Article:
I am delighted to learn of your desire to continue as an active researcher in the Department of [name of Department]. The University will provide all necessary facilities for you, under the terms outlined in its current Guide for Research Grant Holders. As you will be aware, the University has recently switched to the full-cost accounting model. However, this does not mean, as you seem to believe, that the University provides matching funds for your external grant income. Such arrangements can only be negotiated for the University’s own staff, exceptionally and on a case-by-case basis. You will therefore need to ensure that your funds are sufficient to cover all the additional costs of your future research, such as rental of laboratory space, equipment maintenance, insurances, computing and telecommunications costs, cleaning services, toilet supplies and so on. You will be billed by the Head of Department quarterly, in advance, for these costs, which will need to be passed on to your external funder(s) or covered from your own personal resources. I trust this meets with your approval.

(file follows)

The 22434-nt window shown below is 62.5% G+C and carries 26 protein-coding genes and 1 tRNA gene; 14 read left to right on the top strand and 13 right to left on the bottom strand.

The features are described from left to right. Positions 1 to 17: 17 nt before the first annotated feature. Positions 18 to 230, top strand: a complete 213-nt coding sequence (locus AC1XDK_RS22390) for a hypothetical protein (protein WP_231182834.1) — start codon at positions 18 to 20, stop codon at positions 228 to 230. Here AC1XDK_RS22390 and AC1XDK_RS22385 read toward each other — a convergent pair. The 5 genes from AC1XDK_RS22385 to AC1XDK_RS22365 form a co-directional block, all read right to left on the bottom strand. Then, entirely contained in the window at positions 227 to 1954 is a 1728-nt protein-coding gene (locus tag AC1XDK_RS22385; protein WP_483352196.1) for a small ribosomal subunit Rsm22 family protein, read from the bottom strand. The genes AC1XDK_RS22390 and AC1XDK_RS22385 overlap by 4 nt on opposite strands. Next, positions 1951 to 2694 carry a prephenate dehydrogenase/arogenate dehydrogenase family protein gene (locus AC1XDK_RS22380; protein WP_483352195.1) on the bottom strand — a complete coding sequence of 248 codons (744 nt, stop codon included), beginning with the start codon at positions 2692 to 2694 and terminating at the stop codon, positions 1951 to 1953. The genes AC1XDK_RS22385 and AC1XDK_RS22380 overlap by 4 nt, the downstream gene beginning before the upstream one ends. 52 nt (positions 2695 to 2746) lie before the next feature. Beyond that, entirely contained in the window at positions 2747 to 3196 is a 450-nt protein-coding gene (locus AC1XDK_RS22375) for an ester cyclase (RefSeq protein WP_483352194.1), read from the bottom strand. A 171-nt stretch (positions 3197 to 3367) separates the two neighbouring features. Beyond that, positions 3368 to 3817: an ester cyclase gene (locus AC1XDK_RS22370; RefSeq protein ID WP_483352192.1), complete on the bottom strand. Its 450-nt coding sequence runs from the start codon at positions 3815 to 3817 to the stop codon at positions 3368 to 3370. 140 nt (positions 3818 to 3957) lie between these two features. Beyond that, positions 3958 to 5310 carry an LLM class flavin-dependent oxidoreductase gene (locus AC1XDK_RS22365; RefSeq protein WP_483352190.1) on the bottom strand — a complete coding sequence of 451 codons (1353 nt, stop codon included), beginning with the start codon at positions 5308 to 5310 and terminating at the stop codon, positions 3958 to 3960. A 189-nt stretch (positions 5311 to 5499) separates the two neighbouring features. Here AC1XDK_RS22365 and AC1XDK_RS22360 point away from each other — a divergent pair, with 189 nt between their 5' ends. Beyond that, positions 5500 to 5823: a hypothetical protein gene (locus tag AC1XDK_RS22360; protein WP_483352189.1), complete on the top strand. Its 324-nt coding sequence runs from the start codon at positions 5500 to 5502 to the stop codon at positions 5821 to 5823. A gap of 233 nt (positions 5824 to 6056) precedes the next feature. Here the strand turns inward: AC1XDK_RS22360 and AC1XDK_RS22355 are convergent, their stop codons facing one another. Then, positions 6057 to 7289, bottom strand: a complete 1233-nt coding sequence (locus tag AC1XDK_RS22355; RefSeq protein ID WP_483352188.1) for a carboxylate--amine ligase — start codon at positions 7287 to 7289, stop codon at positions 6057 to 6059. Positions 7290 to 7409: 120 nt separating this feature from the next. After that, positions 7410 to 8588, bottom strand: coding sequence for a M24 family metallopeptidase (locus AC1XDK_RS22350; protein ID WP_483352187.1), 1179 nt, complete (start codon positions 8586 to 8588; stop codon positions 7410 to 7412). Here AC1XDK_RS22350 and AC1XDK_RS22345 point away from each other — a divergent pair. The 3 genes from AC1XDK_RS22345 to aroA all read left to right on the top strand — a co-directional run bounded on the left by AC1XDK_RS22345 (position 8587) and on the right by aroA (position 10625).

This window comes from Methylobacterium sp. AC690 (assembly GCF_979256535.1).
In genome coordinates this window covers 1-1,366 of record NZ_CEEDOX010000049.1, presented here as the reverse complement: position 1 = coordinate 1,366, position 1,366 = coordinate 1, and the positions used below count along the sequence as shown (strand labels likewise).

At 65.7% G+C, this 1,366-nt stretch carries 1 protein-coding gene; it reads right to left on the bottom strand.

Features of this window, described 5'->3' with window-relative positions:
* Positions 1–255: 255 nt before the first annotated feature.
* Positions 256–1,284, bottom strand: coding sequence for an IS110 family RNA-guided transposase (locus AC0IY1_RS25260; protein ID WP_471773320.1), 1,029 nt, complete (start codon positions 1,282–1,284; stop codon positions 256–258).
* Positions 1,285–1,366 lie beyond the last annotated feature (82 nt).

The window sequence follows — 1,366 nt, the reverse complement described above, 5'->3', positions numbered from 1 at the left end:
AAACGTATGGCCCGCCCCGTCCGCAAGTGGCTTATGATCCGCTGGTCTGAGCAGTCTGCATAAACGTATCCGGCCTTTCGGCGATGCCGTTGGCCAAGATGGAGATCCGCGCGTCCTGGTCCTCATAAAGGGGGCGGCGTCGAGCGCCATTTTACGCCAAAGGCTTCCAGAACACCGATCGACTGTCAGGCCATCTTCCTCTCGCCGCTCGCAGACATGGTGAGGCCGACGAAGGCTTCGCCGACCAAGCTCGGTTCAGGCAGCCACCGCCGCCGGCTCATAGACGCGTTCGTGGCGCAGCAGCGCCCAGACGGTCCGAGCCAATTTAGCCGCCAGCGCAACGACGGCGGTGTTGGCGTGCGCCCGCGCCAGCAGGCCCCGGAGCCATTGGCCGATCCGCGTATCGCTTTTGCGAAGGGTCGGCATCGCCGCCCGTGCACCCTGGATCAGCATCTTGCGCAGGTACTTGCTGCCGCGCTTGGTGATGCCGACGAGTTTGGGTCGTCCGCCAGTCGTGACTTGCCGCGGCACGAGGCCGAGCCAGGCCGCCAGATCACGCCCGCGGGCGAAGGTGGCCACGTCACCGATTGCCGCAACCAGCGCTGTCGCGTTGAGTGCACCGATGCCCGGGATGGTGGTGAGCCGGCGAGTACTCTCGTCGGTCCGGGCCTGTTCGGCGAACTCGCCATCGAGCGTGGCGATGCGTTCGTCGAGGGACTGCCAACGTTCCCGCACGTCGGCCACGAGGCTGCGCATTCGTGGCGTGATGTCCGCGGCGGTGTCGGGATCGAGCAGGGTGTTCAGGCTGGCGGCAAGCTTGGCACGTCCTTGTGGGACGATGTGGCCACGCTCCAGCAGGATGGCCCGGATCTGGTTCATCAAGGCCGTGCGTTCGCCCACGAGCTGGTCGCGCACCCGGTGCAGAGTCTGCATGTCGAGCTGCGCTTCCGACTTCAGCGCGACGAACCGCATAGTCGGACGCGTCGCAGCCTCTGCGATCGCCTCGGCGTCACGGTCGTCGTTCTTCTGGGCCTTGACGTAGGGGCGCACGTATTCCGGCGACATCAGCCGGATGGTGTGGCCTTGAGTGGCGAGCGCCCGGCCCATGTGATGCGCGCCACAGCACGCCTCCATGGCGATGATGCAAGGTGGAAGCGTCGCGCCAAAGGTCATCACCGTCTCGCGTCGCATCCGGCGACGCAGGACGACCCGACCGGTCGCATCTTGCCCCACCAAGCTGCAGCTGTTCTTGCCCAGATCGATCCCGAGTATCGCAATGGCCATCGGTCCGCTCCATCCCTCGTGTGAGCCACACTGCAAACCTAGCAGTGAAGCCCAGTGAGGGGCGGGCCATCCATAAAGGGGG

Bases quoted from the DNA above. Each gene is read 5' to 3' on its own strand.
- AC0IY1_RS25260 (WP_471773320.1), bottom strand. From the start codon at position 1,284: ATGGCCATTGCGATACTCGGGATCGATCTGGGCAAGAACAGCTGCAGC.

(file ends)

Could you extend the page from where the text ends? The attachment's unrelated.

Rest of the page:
Concerning your specific request for continued access to the research literature, the site licences currently operated by the University cover only its own staff and registered students. Your quarterly payments, as outlined in the above paragraph, will enable you to continue to access all publicly available online resources. However, where a fee must be paid to a publisher to download a specific article, this is your own responsibility, and you should therefore use your own private credit card or one validated and paid for directly by the funding agency that supports your research, otherwise the University would be in breach of the terms of its site licences.